An IEA document again notes that debt overhang occurs 'when an excessive debt stock introduces negative externalities in the economy beyond the transfer of resources, first on investment and adjustment and then on economic growth. This is because high (current and future) debt transfers lead to anticipation by domestic and foreign investors of future higher taxes and increased uncertainty, both of which create a disincentive effect on the present investment decisions of an indebted country'.

In the midst of these fiscal challenges confronting this nation, any talk about increased taxes to pay off our debts, both internal and external, have always been met with opposition not only from political parties, but organized labour, trade associations, industrialists as well as civil societies and economic and social analysts. The populace generally will complain about hardship and their inability to feed, educate and meet the health needs of their family members.

The recent budgetary review by the Minister of Finance, Ken Ofori-Atta, had generated a lot of speculations long before he read what he had. There had been speculation of percentage point increase in the Value Added Tax (VAT); there were references to the NPP's manifesto promise of embarking upon production rather than taxation; the removal of import duties on selected imported items, among others.

The opposition in Parliament criticized a policy that had not come into being. As a result, they prepared their placards in anticipation of the announcement and embark upon public demonstrations subsequently to shoot down the policy should it be announced. Unfortunately for them, their expectations did not materialize. What is worrying for me is that the government's social programmes, some of which are virtually free of cost to the Ghanaian beneficiary, are expected to be delivered to the letter.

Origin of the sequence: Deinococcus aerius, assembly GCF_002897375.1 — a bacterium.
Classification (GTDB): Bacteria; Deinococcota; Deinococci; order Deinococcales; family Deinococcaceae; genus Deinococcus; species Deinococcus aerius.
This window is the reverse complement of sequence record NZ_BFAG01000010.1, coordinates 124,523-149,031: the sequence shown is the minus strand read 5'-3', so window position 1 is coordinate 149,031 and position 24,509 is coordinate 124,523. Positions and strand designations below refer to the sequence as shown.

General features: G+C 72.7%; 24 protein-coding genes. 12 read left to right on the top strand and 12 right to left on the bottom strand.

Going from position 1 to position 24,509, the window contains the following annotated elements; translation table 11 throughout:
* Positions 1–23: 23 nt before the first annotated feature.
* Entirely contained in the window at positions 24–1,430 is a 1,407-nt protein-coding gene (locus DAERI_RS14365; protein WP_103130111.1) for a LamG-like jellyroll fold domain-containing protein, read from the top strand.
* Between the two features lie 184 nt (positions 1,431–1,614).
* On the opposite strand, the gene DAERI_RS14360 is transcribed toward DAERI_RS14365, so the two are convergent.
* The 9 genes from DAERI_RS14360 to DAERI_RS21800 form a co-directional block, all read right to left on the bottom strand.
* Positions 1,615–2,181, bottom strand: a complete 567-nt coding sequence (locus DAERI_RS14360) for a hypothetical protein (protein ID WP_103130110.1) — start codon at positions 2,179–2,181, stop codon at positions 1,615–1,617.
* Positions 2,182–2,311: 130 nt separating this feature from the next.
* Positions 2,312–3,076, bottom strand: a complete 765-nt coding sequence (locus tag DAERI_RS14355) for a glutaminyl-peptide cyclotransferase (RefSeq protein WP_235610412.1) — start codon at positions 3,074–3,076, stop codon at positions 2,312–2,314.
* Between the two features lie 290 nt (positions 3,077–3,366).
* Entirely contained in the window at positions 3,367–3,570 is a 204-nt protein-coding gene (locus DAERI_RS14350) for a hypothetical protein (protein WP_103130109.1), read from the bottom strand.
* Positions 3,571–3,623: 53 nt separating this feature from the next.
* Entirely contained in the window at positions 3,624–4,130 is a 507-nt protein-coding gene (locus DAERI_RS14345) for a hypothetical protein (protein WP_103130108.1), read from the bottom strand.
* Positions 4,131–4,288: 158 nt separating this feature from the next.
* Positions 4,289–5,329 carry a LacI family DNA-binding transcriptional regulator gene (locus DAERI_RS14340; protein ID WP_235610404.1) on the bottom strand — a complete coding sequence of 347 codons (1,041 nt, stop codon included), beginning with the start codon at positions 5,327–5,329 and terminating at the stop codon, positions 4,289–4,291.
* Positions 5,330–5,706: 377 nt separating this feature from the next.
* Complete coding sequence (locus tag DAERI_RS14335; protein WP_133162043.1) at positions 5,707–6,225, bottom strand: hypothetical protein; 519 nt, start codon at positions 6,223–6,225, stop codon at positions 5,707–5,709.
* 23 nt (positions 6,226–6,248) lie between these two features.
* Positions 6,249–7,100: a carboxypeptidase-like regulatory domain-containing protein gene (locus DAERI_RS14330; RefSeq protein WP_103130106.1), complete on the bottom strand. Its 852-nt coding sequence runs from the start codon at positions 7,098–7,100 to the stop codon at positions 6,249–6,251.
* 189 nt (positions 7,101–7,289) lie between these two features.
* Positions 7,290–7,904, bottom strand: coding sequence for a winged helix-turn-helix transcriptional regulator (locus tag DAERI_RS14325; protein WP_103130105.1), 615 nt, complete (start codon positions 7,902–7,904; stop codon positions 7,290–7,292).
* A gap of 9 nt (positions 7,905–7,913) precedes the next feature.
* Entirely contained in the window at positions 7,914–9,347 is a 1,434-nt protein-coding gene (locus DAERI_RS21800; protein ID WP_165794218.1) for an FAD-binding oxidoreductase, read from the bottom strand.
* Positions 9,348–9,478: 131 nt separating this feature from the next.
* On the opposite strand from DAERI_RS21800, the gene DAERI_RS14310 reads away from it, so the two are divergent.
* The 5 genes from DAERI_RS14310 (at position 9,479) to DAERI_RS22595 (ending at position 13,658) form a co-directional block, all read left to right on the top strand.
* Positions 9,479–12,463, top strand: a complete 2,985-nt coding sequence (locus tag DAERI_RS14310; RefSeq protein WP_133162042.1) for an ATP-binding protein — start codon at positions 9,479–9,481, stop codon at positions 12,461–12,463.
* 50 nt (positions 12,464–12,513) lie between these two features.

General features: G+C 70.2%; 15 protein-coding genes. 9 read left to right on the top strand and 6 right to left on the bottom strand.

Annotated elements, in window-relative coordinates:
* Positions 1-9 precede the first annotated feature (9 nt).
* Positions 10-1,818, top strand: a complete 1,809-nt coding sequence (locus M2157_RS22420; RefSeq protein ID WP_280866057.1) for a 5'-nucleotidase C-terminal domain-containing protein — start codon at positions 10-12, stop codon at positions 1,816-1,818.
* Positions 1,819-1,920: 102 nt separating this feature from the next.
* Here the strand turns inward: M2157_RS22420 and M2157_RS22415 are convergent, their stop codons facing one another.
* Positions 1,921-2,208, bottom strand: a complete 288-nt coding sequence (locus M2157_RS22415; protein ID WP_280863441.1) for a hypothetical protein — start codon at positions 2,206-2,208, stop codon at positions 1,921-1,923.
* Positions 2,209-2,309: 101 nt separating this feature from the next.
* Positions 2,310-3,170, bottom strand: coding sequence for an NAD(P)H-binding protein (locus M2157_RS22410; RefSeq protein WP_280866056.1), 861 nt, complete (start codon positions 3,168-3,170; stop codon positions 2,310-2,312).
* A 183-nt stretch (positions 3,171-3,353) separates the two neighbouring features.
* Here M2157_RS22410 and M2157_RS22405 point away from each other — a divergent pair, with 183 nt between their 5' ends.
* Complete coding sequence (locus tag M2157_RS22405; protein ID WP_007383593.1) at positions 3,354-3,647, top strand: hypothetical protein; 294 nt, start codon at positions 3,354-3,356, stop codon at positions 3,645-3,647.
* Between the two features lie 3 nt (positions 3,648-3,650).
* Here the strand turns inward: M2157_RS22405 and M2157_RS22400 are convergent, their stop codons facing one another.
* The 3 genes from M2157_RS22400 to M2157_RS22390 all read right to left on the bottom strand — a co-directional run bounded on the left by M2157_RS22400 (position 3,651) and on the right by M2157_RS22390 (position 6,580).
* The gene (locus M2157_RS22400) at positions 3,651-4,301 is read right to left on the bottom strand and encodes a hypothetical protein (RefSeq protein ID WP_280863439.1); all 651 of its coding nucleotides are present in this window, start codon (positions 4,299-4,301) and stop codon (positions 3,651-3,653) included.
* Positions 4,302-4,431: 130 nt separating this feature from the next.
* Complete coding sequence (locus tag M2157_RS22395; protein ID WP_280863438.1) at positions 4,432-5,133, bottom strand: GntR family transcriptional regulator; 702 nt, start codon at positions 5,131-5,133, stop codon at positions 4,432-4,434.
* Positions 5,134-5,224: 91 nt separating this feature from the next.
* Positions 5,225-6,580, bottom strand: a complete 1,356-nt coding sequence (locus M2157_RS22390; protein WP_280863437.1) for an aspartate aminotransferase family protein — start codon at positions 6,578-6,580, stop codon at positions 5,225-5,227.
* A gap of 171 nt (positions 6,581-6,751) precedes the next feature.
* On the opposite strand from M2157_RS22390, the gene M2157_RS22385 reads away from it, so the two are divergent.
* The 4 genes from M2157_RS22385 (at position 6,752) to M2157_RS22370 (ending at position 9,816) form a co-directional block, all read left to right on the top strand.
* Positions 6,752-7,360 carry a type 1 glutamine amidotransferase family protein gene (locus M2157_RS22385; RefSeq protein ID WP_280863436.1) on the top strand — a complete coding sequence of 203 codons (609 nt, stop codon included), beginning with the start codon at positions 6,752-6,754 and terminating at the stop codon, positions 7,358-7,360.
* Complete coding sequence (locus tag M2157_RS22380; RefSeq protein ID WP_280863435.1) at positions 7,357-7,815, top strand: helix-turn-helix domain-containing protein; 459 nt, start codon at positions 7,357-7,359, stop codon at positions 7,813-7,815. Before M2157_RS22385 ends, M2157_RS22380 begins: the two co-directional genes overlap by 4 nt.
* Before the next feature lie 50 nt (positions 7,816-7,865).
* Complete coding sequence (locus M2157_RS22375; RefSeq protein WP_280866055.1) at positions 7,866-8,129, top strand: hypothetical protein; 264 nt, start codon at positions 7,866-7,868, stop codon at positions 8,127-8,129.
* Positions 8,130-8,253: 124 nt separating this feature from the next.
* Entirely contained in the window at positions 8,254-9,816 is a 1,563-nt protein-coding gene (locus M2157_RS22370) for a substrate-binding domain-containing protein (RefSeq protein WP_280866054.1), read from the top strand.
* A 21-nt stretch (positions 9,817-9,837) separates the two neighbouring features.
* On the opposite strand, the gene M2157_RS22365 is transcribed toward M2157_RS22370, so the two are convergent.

It has become evidently clear that the Free SHS is having a major financial toll on the nation's budget; the NHIA is in deep financial crisis; and our educational infrastructure is incapable of accommodating the thousands of our children who will benefit from the programme. The NHIA is unable to pay service providers of the scheme, whilst hospitals are in very deplorable states. The lingering fear confronting the ordinary Ghanaian today is the fear that public hospital facilities will turn them away when the need arises, giving the excuse that there are no beds for them. They will invariably die before their time.

The rains are about to come to an end. I wish the Ministry of Roads will do an audit of roads whose conditions have been worsened during the rainy season. They also need to be fixed to make transportation safer for commuters. They require huge capital investments. In the midst of the huge national debts of internal and external nature, how do we address the infrastructural needs and offer those 'free' social services to the citizenry without taxing the population?

In the circumstances, we will either have to continue borrowing to offer the free services and the infrastructural needs of the country, with its economic strangulation or provide poor quality free services and poor economic and social infrastructure going forward as a nation. Nations that have developed have done so through their internal economic policies that generate economic benefits and not political benefits. We cannot fear to impose the appropriate taxes on ourselves and expect to raise enough money to pay off our debts and develop the nation. However, the immodest lives of politicians must be taken note of.

I recommend 'WHY NATIONS FAIL-The Origins of Power, Prosperity and Poverty' by Daron Acemoglu & James A. Robinson to our policy makers to help salvage this country from entanglement of debts around our necks. We cannot afford to bequeath these huge debts to our children 60 years after independence. We need a 'business unusual' to put things right in this country.

Three tots, Daavi [email protected] Kwesi Biney

Kwesi Biney
Kwesi Biney, © 2018

The author has 101 publications published on Modern Ghana. Column Page: KwesiBiney